US investment banking giant JP Morgan is understood to be considering the relocation of hundreds of its employees from London to Capital Dock, the 31,600 sq m (340,000 sq ft) office scheme currently being developed by Kennedy Wilson in Dublin's docklands. The site could potentially house around 1,000 employees.
News of JP Morgan's potential post-Brexit move will be welcomed, coming as it does in the wake of the decision by two major insurance companies, Lloyd's of London and AIG, to choose Brussels and Luxembourg instead of Dublin for their respective European Union bases.
Prior to last June's referendum, J.P Morgan boss Jamie Dimon said as many as 4,000 employees could be relocated if Britain chose to leave.
While a source familiar with the matter insisted that a decision on Capital Dock was "still up in the air", JP Morgan's intentions in relation to the scheme's offices are currently the subject of intense speculation within Dublin's commercial real estate sector.
The Irish Independent understands that JP Morgan has been engaged in a search for space capable of accomodating employees from both its existing offices at George's Dock in the IFSC and up to 500 personnel currently working within its London operations.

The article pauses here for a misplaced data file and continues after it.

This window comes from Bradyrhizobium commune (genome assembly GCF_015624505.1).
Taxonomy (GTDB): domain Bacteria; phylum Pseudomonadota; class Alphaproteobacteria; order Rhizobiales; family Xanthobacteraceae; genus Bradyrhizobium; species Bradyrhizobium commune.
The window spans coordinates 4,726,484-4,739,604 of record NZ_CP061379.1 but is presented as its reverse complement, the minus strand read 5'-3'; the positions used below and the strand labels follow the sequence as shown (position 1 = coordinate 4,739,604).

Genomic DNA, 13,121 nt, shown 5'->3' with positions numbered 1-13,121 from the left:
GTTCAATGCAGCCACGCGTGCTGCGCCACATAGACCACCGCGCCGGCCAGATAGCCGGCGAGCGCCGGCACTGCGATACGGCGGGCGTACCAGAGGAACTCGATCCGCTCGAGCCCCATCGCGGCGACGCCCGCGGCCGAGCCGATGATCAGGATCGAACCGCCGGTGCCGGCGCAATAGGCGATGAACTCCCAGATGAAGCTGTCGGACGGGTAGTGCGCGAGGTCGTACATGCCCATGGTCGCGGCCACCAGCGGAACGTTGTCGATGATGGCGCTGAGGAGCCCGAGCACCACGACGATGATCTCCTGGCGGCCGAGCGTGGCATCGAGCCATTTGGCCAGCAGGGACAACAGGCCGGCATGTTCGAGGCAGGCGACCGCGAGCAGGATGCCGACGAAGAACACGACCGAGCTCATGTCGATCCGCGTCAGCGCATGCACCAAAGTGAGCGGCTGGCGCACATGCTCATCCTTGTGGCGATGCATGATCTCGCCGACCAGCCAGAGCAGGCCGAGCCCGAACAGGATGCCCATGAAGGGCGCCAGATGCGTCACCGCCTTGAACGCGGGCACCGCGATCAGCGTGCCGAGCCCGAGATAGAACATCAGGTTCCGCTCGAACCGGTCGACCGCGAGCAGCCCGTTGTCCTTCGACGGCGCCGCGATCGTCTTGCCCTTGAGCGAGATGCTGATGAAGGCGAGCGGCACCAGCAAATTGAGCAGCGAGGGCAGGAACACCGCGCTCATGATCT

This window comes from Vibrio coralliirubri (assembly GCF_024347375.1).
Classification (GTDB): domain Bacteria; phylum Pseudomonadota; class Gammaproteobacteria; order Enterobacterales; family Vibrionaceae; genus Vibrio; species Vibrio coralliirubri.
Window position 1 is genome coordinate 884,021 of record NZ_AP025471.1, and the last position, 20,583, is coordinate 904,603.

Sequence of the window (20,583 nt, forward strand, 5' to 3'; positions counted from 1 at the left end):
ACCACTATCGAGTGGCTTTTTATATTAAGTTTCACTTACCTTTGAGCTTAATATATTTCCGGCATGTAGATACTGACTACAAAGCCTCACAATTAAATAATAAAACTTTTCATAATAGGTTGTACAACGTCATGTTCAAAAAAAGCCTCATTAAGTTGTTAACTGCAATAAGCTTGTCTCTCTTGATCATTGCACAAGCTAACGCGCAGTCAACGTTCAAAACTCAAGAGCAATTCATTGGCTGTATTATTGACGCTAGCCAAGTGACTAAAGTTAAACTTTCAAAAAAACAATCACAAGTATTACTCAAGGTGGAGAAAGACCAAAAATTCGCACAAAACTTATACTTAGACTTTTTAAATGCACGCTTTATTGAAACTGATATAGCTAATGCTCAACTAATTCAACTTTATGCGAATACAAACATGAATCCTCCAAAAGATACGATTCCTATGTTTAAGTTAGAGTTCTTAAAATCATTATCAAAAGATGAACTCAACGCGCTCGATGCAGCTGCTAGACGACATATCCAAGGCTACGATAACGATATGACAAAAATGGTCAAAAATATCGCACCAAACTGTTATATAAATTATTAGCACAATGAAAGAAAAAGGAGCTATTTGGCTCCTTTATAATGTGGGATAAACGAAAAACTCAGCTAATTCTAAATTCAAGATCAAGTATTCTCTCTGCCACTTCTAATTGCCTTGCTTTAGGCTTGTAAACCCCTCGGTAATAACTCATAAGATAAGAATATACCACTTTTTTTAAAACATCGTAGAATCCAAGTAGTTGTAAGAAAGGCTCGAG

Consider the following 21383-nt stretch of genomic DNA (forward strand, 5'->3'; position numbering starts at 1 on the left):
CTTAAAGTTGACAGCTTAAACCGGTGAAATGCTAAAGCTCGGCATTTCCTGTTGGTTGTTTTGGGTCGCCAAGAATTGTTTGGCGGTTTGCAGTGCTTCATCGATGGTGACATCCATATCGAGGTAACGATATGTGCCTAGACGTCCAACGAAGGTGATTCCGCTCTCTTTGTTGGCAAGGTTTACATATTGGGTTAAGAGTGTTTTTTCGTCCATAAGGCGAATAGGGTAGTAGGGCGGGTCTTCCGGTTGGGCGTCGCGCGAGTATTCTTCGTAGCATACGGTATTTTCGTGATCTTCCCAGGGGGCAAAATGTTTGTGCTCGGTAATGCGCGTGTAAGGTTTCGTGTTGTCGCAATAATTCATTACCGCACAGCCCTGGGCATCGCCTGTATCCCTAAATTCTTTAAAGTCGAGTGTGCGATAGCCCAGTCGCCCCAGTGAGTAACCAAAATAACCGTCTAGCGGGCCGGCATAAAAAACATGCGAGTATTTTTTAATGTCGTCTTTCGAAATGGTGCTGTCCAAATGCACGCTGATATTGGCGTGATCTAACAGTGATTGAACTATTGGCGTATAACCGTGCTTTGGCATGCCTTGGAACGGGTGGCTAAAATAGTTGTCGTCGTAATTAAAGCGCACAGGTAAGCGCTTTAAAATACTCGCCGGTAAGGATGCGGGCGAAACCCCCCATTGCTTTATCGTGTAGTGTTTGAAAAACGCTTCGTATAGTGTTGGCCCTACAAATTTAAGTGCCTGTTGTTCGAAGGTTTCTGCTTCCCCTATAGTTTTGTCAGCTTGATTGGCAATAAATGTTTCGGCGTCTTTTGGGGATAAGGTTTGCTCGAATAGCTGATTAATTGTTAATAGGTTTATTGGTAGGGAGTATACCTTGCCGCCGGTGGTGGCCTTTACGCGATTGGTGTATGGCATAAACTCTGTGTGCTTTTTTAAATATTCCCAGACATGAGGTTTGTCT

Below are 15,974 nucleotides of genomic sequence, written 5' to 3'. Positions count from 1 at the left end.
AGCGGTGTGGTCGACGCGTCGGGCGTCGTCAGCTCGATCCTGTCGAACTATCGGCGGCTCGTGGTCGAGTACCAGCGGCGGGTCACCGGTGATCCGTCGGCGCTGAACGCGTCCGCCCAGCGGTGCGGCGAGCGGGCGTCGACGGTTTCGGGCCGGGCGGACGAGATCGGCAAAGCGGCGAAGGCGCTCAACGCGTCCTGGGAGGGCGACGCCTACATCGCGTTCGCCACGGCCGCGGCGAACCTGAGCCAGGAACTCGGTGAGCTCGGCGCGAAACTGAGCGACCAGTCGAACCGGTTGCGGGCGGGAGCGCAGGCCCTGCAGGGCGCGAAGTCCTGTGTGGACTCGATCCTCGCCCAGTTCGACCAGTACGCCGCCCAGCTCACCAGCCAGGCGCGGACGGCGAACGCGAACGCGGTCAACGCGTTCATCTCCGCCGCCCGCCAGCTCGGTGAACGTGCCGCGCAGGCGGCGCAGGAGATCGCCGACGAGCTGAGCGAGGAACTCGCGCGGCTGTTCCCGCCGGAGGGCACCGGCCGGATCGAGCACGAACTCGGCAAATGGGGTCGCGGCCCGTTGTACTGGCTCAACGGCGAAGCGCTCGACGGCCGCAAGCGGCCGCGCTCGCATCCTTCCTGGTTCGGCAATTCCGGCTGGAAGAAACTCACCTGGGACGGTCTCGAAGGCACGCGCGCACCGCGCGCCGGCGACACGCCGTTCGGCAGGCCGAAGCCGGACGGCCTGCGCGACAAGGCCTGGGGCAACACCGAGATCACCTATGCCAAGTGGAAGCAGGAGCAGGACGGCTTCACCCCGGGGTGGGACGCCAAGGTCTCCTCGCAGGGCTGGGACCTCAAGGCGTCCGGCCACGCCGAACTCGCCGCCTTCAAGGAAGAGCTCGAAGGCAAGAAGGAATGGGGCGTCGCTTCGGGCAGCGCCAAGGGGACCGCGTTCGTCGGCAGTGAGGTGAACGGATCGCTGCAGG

In terms of timing, it remains unclear when the bank's current Dublin employees would relocate to new offices, given the fact that JP Morgan remains committed to a 25-year lease from December 1996 on its George's Dock premises.
Capital Dock's office space is set to be delivered by Kennedy Wilson in the final quarter of this year, with 190 apartments on its adjoining 4.8 acre site ready for occupation from 2018, making both offerings timely propositions for JP Morgan and other financial services firms seeking to relocate from London in the wake of Brexit.
Kennedy Wilson's intention to offer office tenants at Capital Dock priority access to the scheme's 190 apartments is widely acknowledged within property circles as providing it with an advantage over its competitors aiming to attract London-based banks to Dublin.
The US-headquartered real estate giant has been aggressive in its pursuit of post-Brexit business, with members of its senior management confirming to analysts from Deutsche Bank as far back as last October that they had already held "preliminary talks" with a number of banks in London in relation to the relocation of some of their operations to Dublin.
Asked by the Irish Independent for comment at the time, Kennedy Wilson Europe's chief operating officer Peter Collins said: "As a company with a long-term commitment to Ireland, we are of course interested in exploring the unfolding scenarios offered by Brexit and the potential for further investment in Ireland, and Dublin in particular."
A request to Kennedy Wilson's spokesman for comment yesterday on JP Morgan's potential move to Capital Dock had not been met with a response by the time of going to press.
JLL, the agents responsible for lettings at Capital Dock declined to comment on the matter, as did a spokeswoman for JP Morgan.